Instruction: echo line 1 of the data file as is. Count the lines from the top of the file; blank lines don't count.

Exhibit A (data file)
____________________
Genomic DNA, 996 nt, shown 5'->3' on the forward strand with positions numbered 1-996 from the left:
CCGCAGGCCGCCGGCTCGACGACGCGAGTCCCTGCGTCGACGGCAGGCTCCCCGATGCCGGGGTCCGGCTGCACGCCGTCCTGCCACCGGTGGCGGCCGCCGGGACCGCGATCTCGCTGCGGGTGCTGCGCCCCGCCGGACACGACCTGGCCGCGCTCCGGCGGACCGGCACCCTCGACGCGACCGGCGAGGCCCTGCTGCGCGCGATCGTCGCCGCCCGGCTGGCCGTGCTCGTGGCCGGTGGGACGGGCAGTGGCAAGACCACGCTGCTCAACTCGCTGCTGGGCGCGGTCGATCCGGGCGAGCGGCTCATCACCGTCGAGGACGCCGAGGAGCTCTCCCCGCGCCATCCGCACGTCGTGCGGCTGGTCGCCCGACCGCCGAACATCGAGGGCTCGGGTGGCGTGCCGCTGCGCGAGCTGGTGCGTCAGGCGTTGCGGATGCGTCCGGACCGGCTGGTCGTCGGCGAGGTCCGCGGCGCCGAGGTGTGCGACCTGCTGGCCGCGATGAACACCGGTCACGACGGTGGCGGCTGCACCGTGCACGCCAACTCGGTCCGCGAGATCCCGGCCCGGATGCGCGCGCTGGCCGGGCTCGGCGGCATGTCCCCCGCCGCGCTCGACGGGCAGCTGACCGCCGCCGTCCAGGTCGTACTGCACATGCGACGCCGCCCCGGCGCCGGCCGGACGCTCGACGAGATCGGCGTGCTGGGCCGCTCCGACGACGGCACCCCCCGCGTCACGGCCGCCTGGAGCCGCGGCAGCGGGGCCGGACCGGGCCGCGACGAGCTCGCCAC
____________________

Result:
Genomic DNA, 996 nt, shown 5'->3' on the forward strand with positions numbered 1-996 from the left: